"In essence, what we've done here is free the operator from having to get under the truck or excavator, take the pan plug out and get it all over himself," says Sims. "The first service involves installing the correct disconnect. Once that's done, the service operator will never get his hands dirty. The unit connects on to the required fluid container, extracts and re-fills. If it requires top-off, ELVIS will say it needs an extra quart, put it in and then disconnect. The filter has a place to properly drain; environmentally, we're draining the filters correctly, storing them in tanks and taking them back to crush later at our facility. And while all this is done, nothing spills, everything is contained."

The unit, approved by California's Department of Transportation, has a triple-wall containment system in the middle of the vehicle, designed by an offroad vehicle body manufacturer. "This system gets you out of the problem of carrying around a lot of tanks that can burst," says Sims. "Even if these trucks were to roll over, the tanks would not be damaged. Nitrogen cylinders keep the tanks pressurized. The center part of the truck, the containment area,is completely sealed."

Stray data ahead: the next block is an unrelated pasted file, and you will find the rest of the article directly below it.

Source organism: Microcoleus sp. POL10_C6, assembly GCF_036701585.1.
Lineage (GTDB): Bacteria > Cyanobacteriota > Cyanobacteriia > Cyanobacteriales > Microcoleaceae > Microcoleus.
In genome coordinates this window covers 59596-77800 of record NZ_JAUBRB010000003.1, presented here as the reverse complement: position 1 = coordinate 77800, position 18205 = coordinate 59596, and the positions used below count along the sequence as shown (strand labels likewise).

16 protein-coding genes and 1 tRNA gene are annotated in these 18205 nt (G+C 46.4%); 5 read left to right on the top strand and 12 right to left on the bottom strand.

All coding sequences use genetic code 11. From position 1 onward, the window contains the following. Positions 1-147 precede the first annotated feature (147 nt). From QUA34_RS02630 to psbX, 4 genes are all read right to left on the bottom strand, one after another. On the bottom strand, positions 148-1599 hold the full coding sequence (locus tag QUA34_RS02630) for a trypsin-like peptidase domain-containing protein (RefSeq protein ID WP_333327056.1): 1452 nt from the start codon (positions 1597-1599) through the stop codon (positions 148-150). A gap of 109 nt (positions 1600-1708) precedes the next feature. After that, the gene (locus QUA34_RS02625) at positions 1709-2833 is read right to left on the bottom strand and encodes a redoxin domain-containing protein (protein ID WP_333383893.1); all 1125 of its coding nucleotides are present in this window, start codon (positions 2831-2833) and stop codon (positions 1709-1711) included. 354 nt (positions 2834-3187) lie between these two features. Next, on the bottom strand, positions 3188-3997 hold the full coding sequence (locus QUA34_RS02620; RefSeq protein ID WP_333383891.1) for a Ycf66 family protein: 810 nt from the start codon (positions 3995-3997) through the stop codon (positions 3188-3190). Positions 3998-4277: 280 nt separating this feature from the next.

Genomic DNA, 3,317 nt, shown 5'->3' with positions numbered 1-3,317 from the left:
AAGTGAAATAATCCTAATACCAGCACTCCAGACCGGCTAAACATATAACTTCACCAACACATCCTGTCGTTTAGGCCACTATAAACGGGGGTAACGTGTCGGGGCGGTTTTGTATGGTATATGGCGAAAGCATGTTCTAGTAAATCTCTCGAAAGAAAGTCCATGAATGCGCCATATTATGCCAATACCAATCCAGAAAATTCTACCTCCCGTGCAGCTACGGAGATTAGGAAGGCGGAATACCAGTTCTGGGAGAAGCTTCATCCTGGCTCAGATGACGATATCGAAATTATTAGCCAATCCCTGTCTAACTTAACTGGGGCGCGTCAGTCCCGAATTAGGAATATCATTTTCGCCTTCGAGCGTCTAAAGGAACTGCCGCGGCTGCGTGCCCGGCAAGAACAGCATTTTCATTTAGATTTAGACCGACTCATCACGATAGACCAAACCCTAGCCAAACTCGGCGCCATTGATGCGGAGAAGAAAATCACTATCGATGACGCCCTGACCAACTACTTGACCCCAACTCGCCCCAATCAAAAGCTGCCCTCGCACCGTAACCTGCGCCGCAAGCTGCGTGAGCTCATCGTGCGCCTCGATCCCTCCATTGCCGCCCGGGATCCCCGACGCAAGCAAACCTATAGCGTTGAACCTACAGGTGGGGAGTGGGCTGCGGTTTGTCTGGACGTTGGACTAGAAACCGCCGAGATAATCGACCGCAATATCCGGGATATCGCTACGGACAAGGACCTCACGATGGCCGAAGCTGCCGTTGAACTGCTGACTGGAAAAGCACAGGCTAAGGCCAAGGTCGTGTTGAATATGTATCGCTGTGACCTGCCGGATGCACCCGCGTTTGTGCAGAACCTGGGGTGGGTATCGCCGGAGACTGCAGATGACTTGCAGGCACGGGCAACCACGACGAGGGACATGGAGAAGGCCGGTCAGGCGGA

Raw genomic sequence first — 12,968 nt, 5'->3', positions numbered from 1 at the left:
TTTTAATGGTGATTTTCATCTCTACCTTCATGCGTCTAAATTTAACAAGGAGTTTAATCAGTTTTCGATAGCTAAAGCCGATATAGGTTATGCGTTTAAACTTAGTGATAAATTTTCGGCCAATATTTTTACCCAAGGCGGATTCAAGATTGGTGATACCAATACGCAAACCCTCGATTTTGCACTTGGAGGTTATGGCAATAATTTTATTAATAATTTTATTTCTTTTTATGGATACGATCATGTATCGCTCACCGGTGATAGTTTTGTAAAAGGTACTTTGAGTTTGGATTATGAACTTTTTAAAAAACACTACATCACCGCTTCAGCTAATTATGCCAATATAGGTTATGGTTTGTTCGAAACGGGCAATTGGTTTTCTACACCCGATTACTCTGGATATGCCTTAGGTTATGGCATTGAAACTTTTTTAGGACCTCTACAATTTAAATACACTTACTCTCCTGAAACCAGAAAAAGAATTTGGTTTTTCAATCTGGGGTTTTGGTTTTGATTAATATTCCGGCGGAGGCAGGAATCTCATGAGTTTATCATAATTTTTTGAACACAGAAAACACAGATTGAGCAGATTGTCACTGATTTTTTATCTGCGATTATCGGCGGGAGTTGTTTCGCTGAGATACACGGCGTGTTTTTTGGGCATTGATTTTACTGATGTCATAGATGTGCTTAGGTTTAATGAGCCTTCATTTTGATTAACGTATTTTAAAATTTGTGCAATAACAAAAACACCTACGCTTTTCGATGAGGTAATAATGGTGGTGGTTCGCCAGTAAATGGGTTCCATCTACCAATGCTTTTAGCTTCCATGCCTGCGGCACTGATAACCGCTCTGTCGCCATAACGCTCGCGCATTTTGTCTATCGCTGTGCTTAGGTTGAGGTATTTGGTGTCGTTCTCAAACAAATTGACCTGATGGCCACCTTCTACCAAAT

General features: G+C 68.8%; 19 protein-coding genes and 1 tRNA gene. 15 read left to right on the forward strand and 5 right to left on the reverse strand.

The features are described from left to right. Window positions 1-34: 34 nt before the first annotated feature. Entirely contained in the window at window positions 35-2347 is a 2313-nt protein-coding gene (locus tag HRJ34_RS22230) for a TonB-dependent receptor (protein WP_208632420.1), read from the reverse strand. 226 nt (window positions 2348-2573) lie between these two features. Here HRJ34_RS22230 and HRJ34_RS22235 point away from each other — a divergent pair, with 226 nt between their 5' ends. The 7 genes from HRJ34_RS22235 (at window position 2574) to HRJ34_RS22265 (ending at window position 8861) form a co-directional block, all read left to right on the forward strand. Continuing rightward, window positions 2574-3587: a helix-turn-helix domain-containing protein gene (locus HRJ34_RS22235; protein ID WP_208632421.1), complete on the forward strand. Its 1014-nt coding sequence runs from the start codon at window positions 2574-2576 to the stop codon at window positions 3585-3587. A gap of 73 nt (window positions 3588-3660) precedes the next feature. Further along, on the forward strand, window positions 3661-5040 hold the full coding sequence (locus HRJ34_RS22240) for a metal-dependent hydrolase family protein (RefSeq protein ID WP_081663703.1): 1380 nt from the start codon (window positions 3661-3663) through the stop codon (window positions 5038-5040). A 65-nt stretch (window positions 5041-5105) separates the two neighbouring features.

If a tank were to leak, a monitor would pick it up immediately, Sims says. "Most service trucks have tanks hanging around the outside of a vehicle, or even stuck in the back of a van. But this is true containment."

Quickness is one of the vehicle's major attributes. An 11-gallon oil system can be changed in less than 10 minutes. On smaller machines, regular service, including changing of all fluids and filters, is designed to be performed in an hour; on larger pieces of equipment, such as excavators or crawler dozers, it might take two hours. "If we do a 2,000-hour service that requires a lot of adjustments, it would take a bit longer," says Sims. "But purely in-and-out fuel changing, oil and filter changing, we can do very fast. Our hope is to get [complete] service on a full-size excavator down to an hour or an hour-and-a-half rather than four or five hours like it takes now [with the old methods]. And that's one man safely doing it without spilling anything."

ELVIS also provides fleet management personnel with information, recording and downloading vehicle operating and diagnostic codes for future repairs.